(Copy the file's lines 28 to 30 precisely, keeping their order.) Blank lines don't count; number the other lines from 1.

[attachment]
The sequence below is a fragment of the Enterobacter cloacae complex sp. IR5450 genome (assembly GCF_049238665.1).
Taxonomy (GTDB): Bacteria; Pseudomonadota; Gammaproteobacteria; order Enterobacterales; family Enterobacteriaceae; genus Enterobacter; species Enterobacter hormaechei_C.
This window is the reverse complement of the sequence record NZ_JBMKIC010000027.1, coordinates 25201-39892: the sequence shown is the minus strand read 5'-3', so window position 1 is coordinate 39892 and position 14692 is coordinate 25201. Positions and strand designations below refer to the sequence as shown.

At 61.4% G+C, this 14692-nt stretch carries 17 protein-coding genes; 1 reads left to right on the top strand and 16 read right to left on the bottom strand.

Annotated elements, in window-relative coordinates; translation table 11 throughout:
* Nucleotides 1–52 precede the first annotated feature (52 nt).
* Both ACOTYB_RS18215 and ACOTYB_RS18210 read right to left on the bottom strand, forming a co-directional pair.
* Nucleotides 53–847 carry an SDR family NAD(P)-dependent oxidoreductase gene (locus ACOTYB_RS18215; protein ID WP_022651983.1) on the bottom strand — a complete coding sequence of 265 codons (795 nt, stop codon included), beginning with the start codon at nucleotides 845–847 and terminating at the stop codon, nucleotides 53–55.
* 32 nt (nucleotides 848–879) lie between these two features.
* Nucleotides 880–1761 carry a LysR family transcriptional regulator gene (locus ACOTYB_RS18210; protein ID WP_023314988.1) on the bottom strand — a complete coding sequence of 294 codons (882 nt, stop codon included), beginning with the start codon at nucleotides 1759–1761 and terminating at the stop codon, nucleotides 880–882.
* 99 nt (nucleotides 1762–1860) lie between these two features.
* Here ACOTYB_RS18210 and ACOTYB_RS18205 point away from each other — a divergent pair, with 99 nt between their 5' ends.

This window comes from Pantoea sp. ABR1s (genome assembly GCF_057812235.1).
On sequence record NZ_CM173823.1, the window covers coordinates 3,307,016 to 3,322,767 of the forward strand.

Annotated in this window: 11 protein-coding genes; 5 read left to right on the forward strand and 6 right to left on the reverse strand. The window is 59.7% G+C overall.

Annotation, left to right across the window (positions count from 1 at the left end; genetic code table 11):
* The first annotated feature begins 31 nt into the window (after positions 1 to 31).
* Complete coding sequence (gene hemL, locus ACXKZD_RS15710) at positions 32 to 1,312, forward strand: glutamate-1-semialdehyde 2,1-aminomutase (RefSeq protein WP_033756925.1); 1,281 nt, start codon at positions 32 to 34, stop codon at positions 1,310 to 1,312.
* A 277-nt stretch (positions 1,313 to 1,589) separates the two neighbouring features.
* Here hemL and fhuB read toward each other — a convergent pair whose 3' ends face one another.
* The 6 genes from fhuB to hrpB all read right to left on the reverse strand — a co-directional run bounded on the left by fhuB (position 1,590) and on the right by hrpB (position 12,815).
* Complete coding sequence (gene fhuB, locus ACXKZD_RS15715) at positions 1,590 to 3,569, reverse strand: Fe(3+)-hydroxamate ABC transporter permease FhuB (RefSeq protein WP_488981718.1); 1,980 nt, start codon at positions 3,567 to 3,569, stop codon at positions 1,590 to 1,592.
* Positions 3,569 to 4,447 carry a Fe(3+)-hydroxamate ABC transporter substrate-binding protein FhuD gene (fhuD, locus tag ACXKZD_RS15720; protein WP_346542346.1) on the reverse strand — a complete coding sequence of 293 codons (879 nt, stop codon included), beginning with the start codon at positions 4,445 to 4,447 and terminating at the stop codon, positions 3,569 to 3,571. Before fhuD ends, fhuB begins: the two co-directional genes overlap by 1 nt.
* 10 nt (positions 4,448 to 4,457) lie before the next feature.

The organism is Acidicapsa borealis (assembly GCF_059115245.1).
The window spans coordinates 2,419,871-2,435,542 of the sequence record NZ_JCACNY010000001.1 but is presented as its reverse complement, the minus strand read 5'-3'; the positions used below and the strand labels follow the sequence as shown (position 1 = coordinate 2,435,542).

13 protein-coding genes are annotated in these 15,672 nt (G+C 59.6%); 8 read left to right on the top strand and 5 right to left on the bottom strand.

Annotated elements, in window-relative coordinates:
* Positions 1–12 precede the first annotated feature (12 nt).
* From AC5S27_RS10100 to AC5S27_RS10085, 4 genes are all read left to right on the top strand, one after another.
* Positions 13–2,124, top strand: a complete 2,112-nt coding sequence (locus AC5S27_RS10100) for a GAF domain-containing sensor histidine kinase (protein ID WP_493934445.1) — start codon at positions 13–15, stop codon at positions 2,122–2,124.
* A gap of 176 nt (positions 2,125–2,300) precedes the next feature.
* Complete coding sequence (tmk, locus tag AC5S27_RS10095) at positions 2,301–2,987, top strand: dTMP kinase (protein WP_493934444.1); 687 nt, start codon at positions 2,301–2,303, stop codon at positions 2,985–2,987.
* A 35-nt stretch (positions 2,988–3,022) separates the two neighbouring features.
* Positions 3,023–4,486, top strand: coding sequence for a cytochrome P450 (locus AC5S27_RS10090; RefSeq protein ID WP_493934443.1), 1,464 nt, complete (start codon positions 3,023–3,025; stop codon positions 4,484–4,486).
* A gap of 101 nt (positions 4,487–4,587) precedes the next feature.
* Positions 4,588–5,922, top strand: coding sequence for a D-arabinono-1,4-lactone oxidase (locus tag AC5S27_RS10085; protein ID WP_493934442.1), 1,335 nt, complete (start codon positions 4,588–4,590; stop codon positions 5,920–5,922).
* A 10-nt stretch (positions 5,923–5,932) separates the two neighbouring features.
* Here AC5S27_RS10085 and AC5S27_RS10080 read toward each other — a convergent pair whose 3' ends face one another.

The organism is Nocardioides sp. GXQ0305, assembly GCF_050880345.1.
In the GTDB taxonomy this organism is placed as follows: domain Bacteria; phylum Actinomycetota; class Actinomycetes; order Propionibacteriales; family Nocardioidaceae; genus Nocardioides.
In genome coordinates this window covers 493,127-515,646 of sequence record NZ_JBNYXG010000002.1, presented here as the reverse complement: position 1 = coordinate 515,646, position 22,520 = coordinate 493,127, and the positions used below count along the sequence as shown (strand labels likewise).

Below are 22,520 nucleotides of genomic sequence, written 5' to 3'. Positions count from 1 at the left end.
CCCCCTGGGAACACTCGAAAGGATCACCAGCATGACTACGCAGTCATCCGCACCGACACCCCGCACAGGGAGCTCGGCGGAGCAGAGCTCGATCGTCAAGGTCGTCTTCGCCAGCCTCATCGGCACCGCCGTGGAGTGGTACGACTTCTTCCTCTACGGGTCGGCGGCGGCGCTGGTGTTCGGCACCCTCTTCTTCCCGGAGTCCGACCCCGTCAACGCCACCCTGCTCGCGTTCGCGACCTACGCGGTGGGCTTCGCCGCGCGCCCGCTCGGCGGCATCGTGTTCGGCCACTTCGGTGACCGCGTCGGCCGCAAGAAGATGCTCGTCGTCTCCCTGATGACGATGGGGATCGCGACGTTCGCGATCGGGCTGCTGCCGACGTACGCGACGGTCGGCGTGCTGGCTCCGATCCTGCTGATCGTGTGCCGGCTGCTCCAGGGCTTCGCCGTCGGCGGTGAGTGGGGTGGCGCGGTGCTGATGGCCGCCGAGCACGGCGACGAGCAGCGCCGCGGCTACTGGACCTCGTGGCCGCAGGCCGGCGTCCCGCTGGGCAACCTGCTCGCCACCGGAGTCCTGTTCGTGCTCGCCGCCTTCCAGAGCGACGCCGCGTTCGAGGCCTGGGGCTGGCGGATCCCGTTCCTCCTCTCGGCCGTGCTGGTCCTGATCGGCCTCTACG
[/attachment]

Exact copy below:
Annotated elements, in window-relative coordinates:
* Positions 1–12 precede the first annotated feature (12 nt).
* From AC5S27_RS10100 to AC5S27_RS10085, 4 genes are all read left to right on the top strand, one after another.